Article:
It's been a fairly wet spring and summer this year, but when it gets dry for weeks at a time, the New York State Forest Rangers keep a close watch on forest fire danger in the Adirondacks. In the early 1900s, fires ravaged thousands of acres of forest land in the Adirondack Park, particularly along railroad corridors. It caused alarm in Albany. The old system, created when the Forest Preserve was formed in 1885, wasn't working. A new approach was needed, so the New York Legislature enacted new laws in 1909 to fight fires in the Adirondacks and Catskills. It was a game-changing moment, one that would lead to the establishment of the Forest Ranger Division in 1912 and the construction of more than 100 fire towers.

It's been a fairly wet spring and summer this year, but when it gets dry for weeks at a time, the New York State Forest Rangers keep a close watch on forest fire danger in the Adirondacks.

In the early 1900s, fires ravaged thousands of acres of forest land in the Adirondack Park, particularly along railroad corridors. It caused alarm in Albany. The old system, created when the Forest Preserve was formed in 1885, wasn't working.

A new approach was needed, so the New York Legislature enacted new laws in 1909 to fight fires in the Adirondacks and Catskills. It was a game-changing moment, one that would lead to the establishment of the Forest Ranger Division in 1912 and the construction of more than 100 fire towers.

It's been a fairly wet spring and summer this year, but when it gets dry for weeks at a time, the New York State Forest Rangers keep a close watch on forest fire danger in the Adirondacks. In the early 1900s, fires ravaged thousands of acres of forest land in the Adirondack Park, particularly along railroad corridors. It caused alarm in Albany. The old system, created when the Forest Preserve was formed in 1885, wasn't working. A new approach was needed, so the New York Legislature enacted new laws in 1909 to fight fires in the Adirondacks and Catskills. It was a game-changing moment, one that would lead to the establishment of the Forest Ranger Division in 1912 and the construction of more than 100 fire towers.

The forest fire, which started on the night of June 24 and still smoldering in Spain's southwestern region of Huelva, burned a total of 8,486 hectares, the Andalusian Regional Government said on Wednesday. Environmental spokesman for Andalusia, Jose Fiscal, confirmed the damage on his Twitter account. Over 2,000 people had had to be evacuated from hotels and campsites on the perimeter of the fire, he said. He added that the perimeter established around the fire was actually 10,900 hectares, but within that perimeter, 2,414 hectares of woodland were still intact. The fire damaged two protected areas: 6,761 hectares of Donana National Park, which has UNESCO protected status and is home to around 400 different species such as the threatened Iberian Lynx and Iberian Eagle, and 17 hectares of Laguna de Palos y Madres Nature Park. The Andalusian government believed that had it not been for the work of fire fighters, who at the height of the blaze numbered around 500, the damage would have been far worse for the 43,225 hectares of woods and scrubland. According to the regional government, temperatures were around 40 degrees Celsius when the fire began, with a wind-speed of between 30 and 40 km per hour (km/h) and gusts of up to 90 km/h at night, which helped propagate the flames and made it impossible to use aircraft or helicopters to fight the fire. A total of 50 firemen remain in the zone to continue the work of damping down and to ensure there are no flare ups, while investigations continue into the cause of the blaze. Authorities have not ruled out a human cause.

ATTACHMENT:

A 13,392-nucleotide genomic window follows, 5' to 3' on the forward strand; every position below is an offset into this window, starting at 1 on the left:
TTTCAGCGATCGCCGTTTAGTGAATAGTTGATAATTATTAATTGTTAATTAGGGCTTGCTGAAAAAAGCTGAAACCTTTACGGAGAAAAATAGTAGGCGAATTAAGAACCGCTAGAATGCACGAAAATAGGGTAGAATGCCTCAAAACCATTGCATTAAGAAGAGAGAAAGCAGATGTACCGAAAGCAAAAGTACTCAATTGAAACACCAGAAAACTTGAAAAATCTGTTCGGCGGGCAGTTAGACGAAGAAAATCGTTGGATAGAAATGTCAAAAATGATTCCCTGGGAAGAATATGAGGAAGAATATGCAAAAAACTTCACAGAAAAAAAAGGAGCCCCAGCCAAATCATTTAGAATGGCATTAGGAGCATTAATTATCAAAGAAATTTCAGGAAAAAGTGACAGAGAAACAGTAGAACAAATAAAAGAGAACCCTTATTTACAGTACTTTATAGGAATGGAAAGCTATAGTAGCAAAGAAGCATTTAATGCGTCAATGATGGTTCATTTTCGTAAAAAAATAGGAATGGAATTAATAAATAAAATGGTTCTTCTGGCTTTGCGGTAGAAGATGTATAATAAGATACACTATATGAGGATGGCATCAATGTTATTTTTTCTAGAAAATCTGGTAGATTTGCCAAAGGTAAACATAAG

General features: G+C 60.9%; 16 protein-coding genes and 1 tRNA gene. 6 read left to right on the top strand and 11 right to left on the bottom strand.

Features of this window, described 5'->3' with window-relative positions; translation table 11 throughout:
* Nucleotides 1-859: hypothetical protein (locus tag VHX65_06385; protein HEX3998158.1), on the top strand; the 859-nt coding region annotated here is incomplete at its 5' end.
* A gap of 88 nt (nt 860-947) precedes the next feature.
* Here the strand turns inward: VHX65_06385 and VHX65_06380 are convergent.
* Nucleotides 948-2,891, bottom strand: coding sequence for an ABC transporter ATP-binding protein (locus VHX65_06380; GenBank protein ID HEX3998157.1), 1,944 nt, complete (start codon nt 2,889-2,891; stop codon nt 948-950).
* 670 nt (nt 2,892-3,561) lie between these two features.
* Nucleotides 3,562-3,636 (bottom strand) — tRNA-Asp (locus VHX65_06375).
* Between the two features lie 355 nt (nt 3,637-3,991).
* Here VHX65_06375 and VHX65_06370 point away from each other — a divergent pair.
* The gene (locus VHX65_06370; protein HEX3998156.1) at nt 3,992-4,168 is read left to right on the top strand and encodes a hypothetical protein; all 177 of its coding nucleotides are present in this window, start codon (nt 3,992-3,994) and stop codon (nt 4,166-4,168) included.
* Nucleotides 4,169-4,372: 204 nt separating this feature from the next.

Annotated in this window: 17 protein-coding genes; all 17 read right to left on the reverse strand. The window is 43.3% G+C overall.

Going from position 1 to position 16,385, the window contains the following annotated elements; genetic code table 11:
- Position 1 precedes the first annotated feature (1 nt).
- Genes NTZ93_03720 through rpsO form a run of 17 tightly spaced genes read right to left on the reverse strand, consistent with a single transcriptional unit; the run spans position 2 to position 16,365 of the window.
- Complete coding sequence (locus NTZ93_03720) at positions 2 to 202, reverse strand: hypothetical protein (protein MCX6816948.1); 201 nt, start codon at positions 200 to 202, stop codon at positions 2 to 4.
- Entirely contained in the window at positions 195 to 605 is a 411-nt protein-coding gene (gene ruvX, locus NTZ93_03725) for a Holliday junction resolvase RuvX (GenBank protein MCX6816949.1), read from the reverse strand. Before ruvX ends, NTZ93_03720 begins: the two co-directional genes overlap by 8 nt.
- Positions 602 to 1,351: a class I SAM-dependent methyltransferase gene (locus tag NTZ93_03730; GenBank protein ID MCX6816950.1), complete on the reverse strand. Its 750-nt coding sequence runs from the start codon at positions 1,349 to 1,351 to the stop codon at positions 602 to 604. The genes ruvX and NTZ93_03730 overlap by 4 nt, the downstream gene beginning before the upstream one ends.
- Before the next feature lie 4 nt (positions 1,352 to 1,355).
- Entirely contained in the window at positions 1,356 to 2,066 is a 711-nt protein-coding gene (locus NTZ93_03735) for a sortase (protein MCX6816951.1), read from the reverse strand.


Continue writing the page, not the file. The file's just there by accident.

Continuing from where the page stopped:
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Tropical peat swamp forests, which once occupied large swaths of Southeast Asia and other areas, provided a significant "sink" that helped remove carbon dioxide from the atmosphere. But such forests have been disappearing fast due to clear-cutting and drainage projects making way for plantations. Now, research shows peatlands face another threat, as climate change alters rainfall patterns, potentially destroying even forested peatlands that remain undrained.

Read more at: https://phys.org/news/2017-06-peatlands-dwindling-losses.html#jCp
Tropical peat swamp forests, which once occupied large swaths of Southeast Asia and other areas, provided a significant "sink" that helped remove carbon dioxide from the atmosphere. But such forests have been disappearing fast due to clear-cutting and drainage projects making way for plantations. Now, research shows peatlands face another threat, as climate change alters rainfall patterns, potentially destroying even forested peatlands that remain undrained.

Read more at: https://phys.org/news/2017-06-peatlands-dwindling-losses.html#jCp